Breakups and Transitions
Regardless of whether you're the one that wanted or needed things to change in a relationship, or the person who is being (or at least feeling like they're being) dumped, it sucks when things end. There's a mourning process for everyone involved over what you thought the relationship was going to be, even when you know that the changes being made are in everyone's best interest.
Sometimes love can get in the way of ending or transitioning a relationship that isn't serving the people in it. Since our society holds love for others on high as the most sacred emotion, perfect, and far more valuable than any other emotion, it can cloud our judgement when it's present. How many times have you seen someone in a terrible, dysfunctional relationship that they know is bad for them, yet their refrain when questioned is, 'But I love them...'?
Love is purported to be a fixer of all things, a salve that can soothe the worst circumstances and pain. I call bullshit. It's not that I'm anti-love. I'm a big fan of love. I'm in love with a couple people and it's a wonderful (yet complicated) emotion. I feel much joy in professing that love, and even more when my loves return it to me. I have deep love for my friends and family and feel free to express it to them. Yet, love isn't as simple as the romcoms and love songs would have us believe.
I have been guilty of hanging onto things for far too long that weren't good for me or the other person because I loved them. We weren't in the same place mentally and emotionally and I didn't have it in me to be there for them with my whole heart and person. I was super-guarded and only let small pieces of myself out, yet I didn't want to hurt them by ending things. With that pesky love emotion hanging around again, I convinced myself that if I could fix enough pieces of myself, I could be all the things that would make me a good partner to them. I owed them that. Because love.
Even more complicated are non-monogamous relationships where there are multiple people involved. I recently stepped up to end the romantic and sexual pieces of a relationship I've had with someone who is also deeply involved with my partner Flick. I love both of the people in this situation and knew that ending or changing things with one partner was going to hurt the other as well. With twice as much love involved, I'd spent a over a year telling myself that I needed to try twice as hard to make it work for all of us.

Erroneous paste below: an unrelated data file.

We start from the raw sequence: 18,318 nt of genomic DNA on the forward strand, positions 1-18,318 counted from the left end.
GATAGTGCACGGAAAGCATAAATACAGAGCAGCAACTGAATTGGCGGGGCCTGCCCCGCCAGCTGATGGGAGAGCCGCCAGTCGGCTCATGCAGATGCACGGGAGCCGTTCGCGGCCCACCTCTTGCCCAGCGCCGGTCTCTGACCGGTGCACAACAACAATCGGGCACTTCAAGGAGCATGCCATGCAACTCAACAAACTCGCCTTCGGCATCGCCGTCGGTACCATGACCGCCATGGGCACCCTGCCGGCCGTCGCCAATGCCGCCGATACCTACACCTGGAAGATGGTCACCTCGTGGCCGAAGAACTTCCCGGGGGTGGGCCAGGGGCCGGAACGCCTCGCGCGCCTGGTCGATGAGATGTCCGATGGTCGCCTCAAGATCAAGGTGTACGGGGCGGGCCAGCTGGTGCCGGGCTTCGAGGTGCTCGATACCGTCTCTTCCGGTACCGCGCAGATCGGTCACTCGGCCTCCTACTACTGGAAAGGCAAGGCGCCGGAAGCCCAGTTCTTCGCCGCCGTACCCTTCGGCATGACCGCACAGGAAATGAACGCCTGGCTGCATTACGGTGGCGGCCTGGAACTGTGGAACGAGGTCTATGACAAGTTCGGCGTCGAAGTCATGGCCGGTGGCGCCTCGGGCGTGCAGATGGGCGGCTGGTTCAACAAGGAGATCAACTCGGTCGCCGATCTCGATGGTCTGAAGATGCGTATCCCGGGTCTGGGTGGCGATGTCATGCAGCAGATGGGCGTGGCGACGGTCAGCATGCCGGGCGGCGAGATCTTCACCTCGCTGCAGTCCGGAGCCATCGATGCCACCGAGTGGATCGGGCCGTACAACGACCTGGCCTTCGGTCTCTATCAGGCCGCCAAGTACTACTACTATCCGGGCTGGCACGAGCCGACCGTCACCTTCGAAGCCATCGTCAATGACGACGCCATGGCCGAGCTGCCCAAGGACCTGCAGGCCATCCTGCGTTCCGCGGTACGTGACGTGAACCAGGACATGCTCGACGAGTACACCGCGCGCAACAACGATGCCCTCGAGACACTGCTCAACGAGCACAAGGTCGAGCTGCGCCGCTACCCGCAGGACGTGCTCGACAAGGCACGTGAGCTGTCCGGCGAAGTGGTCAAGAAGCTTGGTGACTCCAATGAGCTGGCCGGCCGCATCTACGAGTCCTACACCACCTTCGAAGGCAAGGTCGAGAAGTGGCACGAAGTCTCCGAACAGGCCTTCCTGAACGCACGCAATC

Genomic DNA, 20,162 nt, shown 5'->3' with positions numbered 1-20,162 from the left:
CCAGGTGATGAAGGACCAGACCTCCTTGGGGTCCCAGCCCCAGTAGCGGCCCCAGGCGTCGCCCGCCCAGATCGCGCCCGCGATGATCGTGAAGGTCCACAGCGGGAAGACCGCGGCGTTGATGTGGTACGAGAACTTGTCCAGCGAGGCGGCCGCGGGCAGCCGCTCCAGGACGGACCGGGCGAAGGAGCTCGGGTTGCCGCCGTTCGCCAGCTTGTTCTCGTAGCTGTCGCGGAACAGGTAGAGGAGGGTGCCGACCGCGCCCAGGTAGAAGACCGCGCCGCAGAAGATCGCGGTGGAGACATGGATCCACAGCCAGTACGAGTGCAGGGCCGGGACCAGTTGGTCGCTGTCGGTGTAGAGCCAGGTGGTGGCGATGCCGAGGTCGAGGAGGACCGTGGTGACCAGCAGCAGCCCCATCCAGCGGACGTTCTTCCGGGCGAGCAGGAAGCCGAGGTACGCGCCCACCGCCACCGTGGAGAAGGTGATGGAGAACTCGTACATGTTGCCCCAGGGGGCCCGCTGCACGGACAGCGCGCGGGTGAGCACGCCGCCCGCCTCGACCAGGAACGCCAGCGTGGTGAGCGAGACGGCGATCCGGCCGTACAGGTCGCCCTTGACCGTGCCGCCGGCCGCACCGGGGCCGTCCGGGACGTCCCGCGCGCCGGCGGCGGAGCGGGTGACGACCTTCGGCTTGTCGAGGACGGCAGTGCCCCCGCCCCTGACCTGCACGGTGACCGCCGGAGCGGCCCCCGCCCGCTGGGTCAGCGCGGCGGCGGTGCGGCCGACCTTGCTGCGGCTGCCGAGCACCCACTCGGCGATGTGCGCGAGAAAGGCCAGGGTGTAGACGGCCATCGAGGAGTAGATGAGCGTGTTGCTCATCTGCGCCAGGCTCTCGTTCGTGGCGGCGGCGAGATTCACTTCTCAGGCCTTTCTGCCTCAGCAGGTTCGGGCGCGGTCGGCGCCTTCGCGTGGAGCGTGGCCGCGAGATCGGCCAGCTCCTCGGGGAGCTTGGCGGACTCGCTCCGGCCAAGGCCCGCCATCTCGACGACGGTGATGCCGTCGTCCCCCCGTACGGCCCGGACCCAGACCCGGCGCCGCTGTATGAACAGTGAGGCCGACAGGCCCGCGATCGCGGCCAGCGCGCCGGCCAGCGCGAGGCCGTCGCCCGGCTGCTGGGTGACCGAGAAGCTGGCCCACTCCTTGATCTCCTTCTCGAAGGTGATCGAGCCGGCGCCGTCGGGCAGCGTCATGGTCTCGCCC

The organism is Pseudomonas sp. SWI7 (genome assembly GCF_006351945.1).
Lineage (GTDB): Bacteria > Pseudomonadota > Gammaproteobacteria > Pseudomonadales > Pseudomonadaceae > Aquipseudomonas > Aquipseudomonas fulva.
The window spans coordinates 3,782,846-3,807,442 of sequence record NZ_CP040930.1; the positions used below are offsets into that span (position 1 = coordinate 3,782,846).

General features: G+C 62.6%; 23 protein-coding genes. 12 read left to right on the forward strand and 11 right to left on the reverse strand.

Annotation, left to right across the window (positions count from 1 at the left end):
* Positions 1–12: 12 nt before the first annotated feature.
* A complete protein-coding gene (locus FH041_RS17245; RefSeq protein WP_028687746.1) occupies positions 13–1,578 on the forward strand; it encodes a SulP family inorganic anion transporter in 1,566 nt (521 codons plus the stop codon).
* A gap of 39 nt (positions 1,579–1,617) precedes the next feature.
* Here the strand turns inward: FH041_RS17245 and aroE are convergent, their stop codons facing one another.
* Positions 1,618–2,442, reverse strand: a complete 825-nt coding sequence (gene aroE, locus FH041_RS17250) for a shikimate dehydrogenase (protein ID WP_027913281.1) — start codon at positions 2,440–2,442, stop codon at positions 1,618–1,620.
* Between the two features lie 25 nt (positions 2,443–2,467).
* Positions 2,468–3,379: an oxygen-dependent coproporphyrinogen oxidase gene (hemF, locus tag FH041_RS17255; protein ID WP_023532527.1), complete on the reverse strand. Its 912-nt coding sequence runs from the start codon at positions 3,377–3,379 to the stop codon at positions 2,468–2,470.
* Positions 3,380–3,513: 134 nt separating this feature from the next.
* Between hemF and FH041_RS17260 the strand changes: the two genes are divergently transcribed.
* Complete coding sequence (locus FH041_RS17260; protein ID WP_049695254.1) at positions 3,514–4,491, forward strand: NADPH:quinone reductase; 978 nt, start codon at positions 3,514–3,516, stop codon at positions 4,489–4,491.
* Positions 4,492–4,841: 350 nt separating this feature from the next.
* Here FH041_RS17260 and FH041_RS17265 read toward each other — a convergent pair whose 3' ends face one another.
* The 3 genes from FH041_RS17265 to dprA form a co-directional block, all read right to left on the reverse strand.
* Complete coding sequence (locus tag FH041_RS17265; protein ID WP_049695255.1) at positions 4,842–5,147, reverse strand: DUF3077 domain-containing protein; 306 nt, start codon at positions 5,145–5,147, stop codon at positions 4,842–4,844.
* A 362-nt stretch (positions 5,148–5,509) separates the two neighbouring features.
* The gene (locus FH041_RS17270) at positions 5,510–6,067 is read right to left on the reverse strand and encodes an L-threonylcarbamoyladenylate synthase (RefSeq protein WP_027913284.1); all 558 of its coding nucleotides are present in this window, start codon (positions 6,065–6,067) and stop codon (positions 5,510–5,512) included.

*Narrator's voiceover* It wasn't working for any of them.
I was stuck in the pattern of feeling like a monster/robot/ice queen, which spurred a certain amount of resentment and increased avoidance toward the person I felt I should be able to give myself to. And the guilt I felt for having those feelings funnelled into the angst and avoidance which fuelled the cycle in an ongoing process. Then we'd all have a really wonderful time together and I'd chide myself: See, you don't need to be such an ice queen. It's all good. But then we'd have some really awkward time and ice queen mode would be activated hard and the cycle would begin again.
It was only when I was able to shake off enough of the self-hatred and shame for being who I am that I saw that the situation was unsustainable as it was. Not wanting to hurt my people had me twisting myself into knots. Love is sacrifice, after all. A million memes tell us so. But love for myself was what allowed me to decide to change the situation.
Relationships in polyamory and other non-monogamy styles don't always end as abruptly or conclusively as monogamous couplings do. The desire to stick the dismount and remain some kind of friends and/or metamours can change breakups into transitions that can work for everyone involved. That said, it doesn't mean it's easy or that there isn't often a time requirement to get over hurt feelings and grieving the lost potential future.
People in my triad were hurt by my decision and there will need to be a time of healing and mourning the loss of what could have been, but there was a sense of relief as well. For each of us. We'd all been feeling the ever-looming discord and putting it to rest freed us all to look at what kind of relationship we could build without it. I can be a better support to her as her metamour and friend than I could as her girlfriend.
We're constantly exposed to contradictory messages about how we're supposed to love and accept ourselves, but also never to put that above the noble, self-sacrificing love for others. Run yourself a bath, but run yourself into the ground for your family. To shake off the notion of always putting others' feelings first feels exceptionally selfish, yet it is really the only way we can actually function in a sustainable way.
I can love her in a way that works for me, for us, once I tossed out the idea of what love should be.